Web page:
Delingpole: World (Mostly) Puts Growth Before Climate as CO2 Emissions Soar Again

Workers make iron bars in a steel factory in Lianyungang, in China's eastern Jiangsu province on February 12, 2021, the first day of the Lunar New Year. (Photo by - / AFP) / China OUT (Photo by -/AFP via Getty Images)
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Global industrial carbon dioxide emissions in 2020 suffered their biggest drop since the Second World War but then bounced back in the final month, according to the latest data from the International Energy Agency.

This ought to be good news — a sign of the global economy’s resilience despite the various Covid clampdowns which caused CO2 emissions in the U.S. and the EU to plummet in March, April and May 2020 by 10 per cent. Emissions from energy fell by about two billion metric tons, a plunge which the IEA’s authors say is ‘without precedent in human history’ and is the rough equivalent of ‘removing all of the European Union’s emissions from the global total’.

But the IEA is spinning it as a bad thing: a sign that we are not doing enough to cut our ‘carbon’ emissions. Note, for example, the tone of this tweet from the IEA’s Executive Director Fatih Birol.

Many countries talk a good game on their intentions to reduce carbon emissions. But according to the United Nations, few are prepared to put their money where their mouth is.

The Times (of London) reports that in the run-up to the COP26 climate summit, hosted this year by the United Kingdom, only the UK and the European Union have submitted CO2-reduction plans.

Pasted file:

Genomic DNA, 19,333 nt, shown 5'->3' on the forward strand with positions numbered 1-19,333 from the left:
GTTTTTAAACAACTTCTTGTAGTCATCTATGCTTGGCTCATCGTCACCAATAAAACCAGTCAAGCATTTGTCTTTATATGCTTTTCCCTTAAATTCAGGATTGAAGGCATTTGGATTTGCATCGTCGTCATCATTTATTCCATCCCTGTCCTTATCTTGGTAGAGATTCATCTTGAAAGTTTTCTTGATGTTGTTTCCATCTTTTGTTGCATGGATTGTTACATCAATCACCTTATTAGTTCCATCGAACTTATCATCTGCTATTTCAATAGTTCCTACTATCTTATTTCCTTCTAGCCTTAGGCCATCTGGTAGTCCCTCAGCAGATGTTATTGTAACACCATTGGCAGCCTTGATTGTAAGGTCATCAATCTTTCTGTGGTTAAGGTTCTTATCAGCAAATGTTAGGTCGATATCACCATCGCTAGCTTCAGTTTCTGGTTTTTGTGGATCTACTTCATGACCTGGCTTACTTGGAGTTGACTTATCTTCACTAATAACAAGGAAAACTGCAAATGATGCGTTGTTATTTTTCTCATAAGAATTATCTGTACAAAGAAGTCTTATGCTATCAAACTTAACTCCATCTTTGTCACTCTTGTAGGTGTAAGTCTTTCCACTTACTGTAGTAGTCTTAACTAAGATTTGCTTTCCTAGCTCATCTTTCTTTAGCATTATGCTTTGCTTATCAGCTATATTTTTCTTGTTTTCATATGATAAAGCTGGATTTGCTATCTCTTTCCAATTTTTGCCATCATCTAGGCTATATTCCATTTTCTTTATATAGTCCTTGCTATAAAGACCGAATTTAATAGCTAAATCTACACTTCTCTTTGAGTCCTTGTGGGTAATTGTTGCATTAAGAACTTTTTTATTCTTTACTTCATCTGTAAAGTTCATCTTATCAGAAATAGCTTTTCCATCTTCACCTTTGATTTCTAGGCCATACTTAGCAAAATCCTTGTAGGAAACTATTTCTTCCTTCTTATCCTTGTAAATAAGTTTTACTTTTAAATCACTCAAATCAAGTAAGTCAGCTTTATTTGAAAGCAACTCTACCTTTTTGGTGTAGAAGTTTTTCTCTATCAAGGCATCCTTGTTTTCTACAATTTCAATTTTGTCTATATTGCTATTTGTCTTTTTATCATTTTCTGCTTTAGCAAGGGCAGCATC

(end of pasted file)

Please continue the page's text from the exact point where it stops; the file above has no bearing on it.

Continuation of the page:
Only two of the world’s 18 largest greenhouse gas emitters — the UK and the European Union — have so far submitted plans for the COP26 summit that lay out extensive commitments and policies to reduce emissions. Other big emitters are either yet to submit updated strategies or have drafted plans that are too weak to achieve the 2015 Paris climate target of limiting global temperature rise to less than 1.5C above pre-industrial levels.

“This report shows that current levels of climate ambition are very far from putting us on a pathway that will meet our Paris agreement goals,” Patricia Espinosa, executive secretary of the UN climate change body, said. “While we acknowledge the recent political shift in momentum towards stronger climate action, decisions to accelerate and broaden climate action everywhere must be taken now.”

Later in the article, Alok Sharma — the UK minister acting as COP26 president — describes this as ‘an urgent call to action.’ Well of course he would. This is what they always say in the run-up to COP meetings: that more needs to be done and the case for reducing CO2 emissions is stronger than ever before.

In reality, as before, some countries — such as Boris Johnson’s green-obsessed UK  administration — will commit unilateral suicide by promising CO2 reductions their economies can ill afford. Others are likely to be more circumspect about hobbling their economic growth in the name of green virtue signalling. The Times goes on to report for example that ‘Japan, South Korea, Russia, New Zealand, Switzerland and Australia [have] submitted plans that failed to improve on their 2015 targets.’

One thing is for certain — while Western nations such as the UK and, likely, President Biden’s USA submit their economies to ruinous ‘decarbonisation’ programmes, the new generation of world economic leaders such as China, India and Brazil will continue to prioritise growth over greenery.

This chart makes a point that the West should heed:

By the end of 2020, China, Brazil and India were all back in business – producing CO2 emissions (a useful metric for economic growth since it is a by-product of every industrial process) in excess of those they had emitted the previous year.

The U.S., on the other hand, was still catching up.


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